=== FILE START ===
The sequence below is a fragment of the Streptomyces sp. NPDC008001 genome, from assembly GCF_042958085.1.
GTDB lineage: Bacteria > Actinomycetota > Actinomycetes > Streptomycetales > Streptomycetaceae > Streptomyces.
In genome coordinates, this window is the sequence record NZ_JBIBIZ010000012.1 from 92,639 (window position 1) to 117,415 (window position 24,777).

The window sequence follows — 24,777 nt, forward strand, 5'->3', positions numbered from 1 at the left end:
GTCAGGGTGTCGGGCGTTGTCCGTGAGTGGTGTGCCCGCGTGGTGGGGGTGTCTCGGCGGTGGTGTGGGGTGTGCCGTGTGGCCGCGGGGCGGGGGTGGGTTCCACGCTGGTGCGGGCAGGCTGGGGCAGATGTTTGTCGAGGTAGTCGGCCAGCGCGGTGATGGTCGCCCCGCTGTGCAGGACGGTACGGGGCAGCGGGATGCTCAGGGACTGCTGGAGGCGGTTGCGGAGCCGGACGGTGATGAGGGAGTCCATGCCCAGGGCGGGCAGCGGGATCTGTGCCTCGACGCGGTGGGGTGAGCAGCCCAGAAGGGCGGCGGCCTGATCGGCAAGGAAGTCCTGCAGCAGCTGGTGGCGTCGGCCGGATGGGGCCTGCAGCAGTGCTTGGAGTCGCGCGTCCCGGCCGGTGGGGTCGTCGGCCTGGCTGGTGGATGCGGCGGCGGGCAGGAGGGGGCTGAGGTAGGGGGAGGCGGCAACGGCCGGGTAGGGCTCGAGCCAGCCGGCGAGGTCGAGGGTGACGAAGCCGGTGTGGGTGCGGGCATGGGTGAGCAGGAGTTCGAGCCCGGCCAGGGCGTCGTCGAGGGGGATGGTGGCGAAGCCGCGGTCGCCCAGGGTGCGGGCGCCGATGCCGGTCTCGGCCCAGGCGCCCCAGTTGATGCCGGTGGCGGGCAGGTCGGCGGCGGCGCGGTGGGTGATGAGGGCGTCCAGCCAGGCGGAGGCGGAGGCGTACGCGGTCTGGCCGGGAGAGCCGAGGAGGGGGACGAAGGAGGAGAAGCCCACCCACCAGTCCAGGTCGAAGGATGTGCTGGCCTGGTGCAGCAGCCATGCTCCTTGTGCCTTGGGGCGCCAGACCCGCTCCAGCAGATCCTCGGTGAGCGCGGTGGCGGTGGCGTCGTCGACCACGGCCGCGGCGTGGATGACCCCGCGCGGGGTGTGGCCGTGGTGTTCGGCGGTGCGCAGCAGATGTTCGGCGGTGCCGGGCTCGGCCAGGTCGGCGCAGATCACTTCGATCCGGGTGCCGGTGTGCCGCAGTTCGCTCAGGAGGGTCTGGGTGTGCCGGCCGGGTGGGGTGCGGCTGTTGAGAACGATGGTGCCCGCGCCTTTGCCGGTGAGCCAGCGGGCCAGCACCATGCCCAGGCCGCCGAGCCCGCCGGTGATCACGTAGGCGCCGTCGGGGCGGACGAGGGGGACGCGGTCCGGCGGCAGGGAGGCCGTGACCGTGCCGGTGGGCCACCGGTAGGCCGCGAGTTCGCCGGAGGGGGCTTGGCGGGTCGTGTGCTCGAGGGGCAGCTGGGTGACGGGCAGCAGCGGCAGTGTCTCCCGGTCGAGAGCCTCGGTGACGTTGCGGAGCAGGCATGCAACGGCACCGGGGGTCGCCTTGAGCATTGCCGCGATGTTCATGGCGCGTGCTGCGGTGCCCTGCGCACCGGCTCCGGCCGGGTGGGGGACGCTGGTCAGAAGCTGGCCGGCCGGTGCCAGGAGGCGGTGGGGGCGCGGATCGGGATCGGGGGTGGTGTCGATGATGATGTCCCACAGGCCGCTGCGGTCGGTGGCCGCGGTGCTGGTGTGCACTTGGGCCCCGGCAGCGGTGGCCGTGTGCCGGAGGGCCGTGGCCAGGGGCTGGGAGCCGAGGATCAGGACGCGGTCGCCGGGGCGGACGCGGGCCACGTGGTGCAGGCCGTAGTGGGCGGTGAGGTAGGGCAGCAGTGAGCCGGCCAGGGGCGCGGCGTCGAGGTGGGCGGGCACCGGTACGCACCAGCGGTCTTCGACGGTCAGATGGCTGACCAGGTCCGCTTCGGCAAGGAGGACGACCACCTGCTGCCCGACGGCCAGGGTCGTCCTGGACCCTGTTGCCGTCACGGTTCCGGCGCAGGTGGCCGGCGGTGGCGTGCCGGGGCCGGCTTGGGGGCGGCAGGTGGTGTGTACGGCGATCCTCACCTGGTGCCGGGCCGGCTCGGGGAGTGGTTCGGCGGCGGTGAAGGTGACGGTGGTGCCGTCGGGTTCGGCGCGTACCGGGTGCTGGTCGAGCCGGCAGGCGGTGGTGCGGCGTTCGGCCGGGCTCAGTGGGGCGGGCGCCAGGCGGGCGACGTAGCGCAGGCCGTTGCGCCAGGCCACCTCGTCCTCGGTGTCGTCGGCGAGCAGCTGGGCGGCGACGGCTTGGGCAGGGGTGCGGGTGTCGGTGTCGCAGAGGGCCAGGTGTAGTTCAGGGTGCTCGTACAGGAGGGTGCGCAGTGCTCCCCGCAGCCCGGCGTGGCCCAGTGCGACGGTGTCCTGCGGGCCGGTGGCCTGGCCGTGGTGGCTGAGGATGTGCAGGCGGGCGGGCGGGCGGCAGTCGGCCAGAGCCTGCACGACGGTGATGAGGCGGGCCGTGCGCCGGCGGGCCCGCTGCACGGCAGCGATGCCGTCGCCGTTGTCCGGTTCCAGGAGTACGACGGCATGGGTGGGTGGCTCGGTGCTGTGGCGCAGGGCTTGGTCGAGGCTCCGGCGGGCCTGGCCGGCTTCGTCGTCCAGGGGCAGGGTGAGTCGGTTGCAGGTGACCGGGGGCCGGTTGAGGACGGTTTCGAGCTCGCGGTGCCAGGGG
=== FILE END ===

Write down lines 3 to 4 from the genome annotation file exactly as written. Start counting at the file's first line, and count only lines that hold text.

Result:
In genome coordinates, this window is the sequence record NZ_JBIBIZ010000012.1 from 92,639 (window position 1) to 117,415 (window position 24,777).

The window sequence follows — 24,777 nt, forward strand, 5'->3', positions numbered from 1 at the left end: